In 1783, at the end of the Revolutionary War, a joint British and American commission met at Fraunces Tavern in Manhattan to evaluate claims that called into question the eligibility of some Black loyalists to evacuate with the British Army.
Testimonies were provided by involved persons alongside documentary evidence for the commission to render a decision. The commission was overseen by British Brigadier General Samuel Birch, Commander of the 17th Regiment of Light Dragoons and Commandant of New York.
The commission’s proceedings, which would later be referred to as The Birch Trials, were part of a process whereby 3,000 Black loyalists evacuated the city of New York between April and November 1783, many of whom had previously been enslaved. The names of Black loyalists who evacuated the city were recorded in the “Book of Negroes,” the compilation of which was also overseen by the commission.
This chapter in the history of Fraunces Tavern adds to the many significant Revolutionary era events for which Fraunces Tavern is already well-known: a meeting place of the Sons of Liberty in the run-up to war breaking out (as depicted in the hit musical “Hamilton”), the site of General George Washington‘s farewell to his officers at the end of the War, and–in the early years of the Republic – the new Nation’s first executive office building, housing the Department of Foreign Affairs (now called the Department of State), then led by John Jay, the Department of War, then led by Henry Knox, and the Board of Treasury.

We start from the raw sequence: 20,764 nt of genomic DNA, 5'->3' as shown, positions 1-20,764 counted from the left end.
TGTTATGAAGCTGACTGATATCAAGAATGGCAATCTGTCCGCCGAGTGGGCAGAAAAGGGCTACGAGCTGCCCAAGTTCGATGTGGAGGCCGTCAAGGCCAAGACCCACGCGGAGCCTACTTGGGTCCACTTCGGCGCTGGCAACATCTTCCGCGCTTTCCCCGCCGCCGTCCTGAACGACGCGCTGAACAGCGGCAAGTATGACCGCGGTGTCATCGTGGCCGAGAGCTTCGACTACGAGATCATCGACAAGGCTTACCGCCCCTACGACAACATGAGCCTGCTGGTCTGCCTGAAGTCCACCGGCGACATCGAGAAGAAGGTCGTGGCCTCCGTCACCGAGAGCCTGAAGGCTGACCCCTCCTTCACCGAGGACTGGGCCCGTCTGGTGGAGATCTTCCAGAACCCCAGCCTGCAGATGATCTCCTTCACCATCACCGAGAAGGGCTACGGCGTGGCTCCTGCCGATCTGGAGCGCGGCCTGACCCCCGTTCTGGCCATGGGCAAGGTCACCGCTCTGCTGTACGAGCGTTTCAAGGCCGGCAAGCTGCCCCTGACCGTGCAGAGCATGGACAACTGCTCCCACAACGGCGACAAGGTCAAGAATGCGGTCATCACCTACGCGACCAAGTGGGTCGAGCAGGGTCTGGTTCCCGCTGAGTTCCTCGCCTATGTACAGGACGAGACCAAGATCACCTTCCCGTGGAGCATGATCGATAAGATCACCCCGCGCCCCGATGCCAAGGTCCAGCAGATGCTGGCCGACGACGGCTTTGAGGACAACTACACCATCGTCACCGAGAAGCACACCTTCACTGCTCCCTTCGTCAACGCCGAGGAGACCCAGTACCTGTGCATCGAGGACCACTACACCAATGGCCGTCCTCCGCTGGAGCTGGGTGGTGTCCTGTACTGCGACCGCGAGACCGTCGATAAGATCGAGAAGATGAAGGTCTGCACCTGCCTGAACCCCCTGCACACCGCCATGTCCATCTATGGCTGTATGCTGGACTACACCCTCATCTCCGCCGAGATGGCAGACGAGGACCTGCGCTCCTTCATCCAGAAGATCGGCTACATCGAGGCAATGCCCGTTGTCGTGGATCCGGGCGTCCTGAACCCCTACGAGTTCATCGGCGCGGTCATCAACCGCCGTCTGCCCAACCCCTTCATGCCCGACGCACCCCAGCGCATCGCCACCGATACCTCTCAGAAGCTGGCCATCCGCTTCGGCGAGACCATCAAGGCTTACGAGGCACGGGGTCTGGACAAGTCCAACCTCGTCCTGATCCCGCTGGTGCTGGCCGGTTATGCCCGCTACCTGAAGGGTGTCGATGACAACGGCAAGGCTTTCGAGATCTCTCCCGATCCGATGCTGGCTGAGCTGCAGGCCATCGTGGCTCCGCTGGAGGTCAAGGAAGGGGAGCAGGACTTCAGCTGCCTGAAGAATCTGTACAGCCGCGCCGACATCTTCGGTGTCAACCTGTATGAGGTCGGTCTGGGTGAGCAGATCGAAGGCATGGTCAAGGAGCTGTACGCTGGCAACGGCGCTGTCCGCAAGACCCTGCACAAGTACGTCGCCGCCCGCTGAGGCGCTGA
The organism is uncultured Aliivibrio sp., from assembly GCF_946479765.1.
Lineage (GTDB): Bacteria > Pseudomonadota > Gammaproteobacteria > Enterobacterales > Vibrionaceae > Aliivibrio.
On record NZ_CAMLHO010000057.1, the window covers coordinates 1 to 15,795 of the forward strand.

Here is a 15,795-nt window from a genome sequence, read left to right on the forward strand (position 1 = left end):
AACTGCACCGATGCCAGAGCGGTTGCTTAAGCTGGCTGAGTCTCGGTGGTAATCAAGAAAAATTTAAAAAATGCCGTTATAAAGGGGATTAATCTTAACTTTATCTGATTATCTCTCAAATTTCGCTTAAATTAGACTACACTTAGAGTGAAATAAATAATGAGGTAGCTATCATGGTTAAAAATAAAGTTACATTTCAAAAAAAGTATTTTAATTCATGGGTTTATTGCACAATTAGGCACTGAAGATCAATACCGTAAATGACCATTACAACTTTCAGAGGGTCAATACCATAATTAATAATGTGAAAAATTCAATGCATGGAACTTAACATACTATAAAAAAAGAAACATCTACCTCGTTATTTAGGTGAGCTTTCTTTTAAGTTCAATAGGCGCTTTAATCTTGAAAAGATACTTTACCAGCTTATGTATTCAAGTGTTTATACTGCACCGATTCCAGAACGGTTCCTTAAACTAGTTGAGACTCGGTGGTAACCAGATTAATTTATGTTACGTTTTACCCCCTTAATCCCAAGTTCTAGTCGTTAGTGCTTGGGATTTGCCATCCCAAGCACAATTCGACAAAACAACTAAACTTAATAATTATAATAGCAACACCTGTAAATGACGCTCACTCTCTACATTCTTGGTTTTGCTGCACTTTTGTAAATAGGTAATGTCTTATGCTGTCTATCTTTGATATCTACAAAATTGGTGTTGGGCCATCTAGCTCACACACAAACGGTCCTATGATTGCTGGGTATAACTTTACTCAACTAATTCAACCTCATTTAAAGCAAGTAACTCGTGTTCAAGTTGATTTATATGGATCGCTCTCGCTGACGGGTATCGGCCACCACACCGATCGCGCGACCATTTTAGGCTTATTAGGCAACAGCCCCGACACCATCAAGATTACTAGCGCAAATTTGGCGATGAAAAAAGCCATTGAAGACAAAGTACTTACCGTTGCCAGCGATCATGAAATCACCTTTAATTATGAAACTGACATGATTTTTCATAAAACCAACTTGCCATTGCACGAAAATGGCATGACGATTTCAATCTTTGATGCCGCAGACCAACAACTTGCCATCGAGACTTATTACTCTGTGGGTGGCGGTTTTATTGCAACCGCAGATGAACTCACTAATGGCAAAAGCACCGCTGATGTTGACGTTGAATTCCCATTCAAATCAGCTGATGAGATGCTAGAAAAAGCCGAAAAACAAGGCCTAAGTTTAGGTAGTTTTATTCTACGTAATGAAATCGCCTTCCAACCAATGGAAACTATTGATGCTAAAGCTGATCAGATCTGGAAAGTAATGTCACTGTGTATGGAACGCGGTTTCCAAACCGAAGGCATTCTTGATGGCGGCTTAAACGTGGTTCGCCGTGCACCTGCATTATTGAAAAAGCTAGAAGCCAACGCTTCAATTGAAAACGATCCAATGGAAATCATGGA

The Frances Tavern Museum has announced “The Birch Trials,” a new permanent exhibition in the Kathryn and Shelby Cullom Davis Educational Center for American History. The new exhibition also recognizes the thousands of Black Patriots who fought to further the cause of American Independence.
For example: Crispus Attucks, a Black sailor killed in the Boston Massacre, who is thought by many historians to be the first American to die in the rebellion; Peter Salem and Salem Poor, who were recognized for their valor in the Battle of Bunker Hill; James Armistead, who served in a unit commanded by French General Lafayette and provided intelligence on the British positions at Yorktown that was crucial to the American victory; and the 1st Rhode Island Regiment – including a large and visible body of Black soldiers, both free and previously enslaved – who fought most notably at the Battle of Newport in Rhode Island.
A preview reception will be held on Monday, June 26, at 6:30 p.m., at Fraunces Tavern Museum, 54 Pearl Street. The exhibit opens to the general public on June 27, 2023 with $1 admission to the Museum all day. For more information or to RSVP for the reception, contact Scott Dwyer at firstname.lastname@example.org
For more information visit the Fraunces Tavern Museum website.